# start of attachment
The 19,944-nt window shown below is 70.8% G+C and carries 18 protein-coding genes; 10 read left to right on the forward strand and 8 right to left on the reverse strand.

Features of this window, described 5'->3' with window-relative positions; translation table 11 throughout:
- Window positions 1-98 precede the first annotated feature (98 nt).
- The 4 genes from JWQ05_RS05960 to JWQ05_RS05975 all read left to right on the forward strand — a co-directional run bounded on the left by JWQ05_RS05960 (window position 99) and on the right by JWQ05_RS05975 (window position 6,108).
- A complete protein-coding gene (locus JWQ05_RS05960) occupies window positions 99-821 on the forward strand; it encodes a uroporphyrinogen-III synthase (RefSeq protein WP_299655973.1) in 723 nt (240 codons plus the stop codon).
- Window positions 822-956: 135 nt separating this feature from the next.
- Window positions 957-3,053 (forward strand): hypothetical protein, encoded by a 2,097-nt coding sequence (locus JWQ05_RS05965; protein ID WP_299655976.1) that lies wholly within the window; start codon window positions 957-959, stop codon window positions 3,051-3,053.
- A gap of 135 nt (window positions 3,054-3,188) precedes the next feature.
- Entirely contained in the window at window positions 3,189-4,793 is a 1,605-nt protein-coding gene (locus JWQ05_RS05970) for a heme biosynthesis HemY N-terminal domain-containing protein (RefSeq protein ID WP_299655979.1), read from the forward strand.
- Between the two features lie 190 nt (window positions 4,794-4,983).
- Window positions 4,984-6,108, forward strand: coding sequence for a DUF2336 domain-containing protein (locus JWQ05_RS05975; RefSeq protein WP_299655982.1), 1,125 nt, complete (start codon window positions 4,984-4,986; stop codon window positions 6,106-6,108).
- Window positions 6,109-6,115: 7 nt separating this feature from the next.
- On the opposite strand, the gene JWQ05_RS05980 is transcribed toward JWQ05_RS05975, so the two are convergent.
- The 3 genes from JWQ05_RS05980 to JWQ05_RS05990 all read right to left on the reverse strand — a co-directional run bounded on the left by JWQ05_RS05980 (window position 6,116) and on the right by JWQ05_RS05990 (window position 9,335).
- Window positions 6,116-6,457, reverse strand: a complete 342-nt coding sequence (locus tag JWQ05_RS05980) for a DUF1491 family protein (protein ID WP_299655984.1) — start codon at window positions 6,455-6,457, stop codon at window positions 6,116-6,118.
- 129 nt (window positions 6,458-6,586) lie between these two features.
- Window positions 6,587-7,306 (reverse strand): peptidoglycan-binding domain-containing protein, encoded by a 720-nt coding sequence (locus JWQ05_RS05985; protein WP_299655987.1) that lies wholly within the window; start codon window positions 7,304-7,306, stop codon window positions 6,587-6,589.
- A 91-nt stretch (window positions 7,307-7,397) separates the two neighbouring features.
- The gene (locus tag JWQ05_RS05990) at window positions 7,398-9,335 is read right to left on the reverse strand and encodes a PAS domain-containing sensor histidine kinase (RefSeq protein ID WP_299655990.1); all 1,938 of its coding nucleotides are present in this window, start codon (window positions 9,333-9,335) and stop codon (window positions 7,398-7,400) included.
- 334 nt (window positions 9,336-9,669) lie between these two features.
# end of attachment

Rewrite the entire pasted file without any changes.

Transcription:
The 19,944-nt window shown below is 70.8% G+C and carries 18 protein-coding genes; 10 read left to right on the forward strand and 8 right to left on the reverse strand.

Features of this window, described 5'->3' with window-relative positions; translation table 11 throughout:
- Window positions 1-98 precede the first annotated feature (98 nt).
- The 4 genes from JWQ05_RS05960 to JWQ05_RS05975 all read left to right on the forward strand — a co-directional run bounded on the left by JWQ05_RS05960 (window position 99) and on the right by JWQ05_RS05975 (window position 6,108).
- A complete protein-coding gene (locus JWQ05_RS05960) occupies window positions 99-821 on the forward strand; it encodes a uroporphyrinogen-III synthase (RefSeq protein WP_299655973.1) in 723 nt (240 codons plus the stop codon).
- Window positions 822-956: 135 nt separating this feature from the next.
- Window positions 957-3,053 (forward strand): hypothetical protein, encoded by a 2,097-nt coding sequence (locus JWQ05_RS05965; protein ID WP_299655976.1) that lies wholly within the window; start codon window positions 957-959, stop codon window positions 3,051-3,053.
- A gap of 135 nt (window positions 3,054-3,188) precedes the next feature.
- Entirely contained in the window at window positions 3,189-4,793 is a 1,605-nt protein-coding gene (locus JWQ05_RS05970) for a heme biosynthesis HemY N-terminal domain-containing protein (RefSeq protein ID WP_299655979.1), read from the forward strand.
- Between the two features lie 190 nt (window positions 4,794-4,983).
- Window positions 4,984-6,108, forward strand: coding sequence for a DUF2336 domain-containing protein (locus JWQ05_RS05975; RefSeq protein WP_299655982.1), 1,125 nt, complete (start codon window positions 4,984-4,986; stop codon window positions 6,106-6,108).
- Window positions 6,109-6,115: 7 nt separating this feature from the next.
- On the opposite strand, the gene JWQ05_RS05980 is transcribed toward JWQ05_RS05975, so the two are convergent.
- The 3 genes from JWQ05_RS05980 to JWQ05_RS05990 all read right to left on the reverse strand — a co-directional run bounded on the left by JWQ05_RS05980 (window position 6,116) and on the right by JWQ05_RS05990 (window position 9,335).
- Window positions 6,116-6,457, reverse strand: a complete 342-nt coding sequence (locus tag JWQ05_RS05980) for a DUF1491 family protein (protein ID WP_299655984.1) — start codon at window positions 6,455-6,457, stop codon at window positions 6,116-6,118.
- 129 nt (window positions 6,458-6,586) lie between these two features.
- Window positions 6,587-7,306 (reverse strand): peptidoglycan-binding domain-containing protein, encoded by a 720-nt coding sequence (locus JWQ05_RS05985; protein WP_299655987.1) that lies wholly within the window; start codon window positions 7,304-7,306, stop codon window positions 6,587-6,589.
- A 91-nt stretch (window positions 7,307-7,397) separates the two neighbouring features.
- The gene (locus tag JWQ05_RS05990) at window positions 7,398-9,335 is read right to left on the reverse strand and encodes a PAS domain-containing sensor histidine kinase (RefSeq protein ID WP_299655990.1); all 1,938 of its coding nucleotides are present in this window, start codon (window positions 9,333-9,335) and stop codon (window positions 7,398-7,400) included.
- 334 nt (window positions 9,336-9,669) lie between these two features.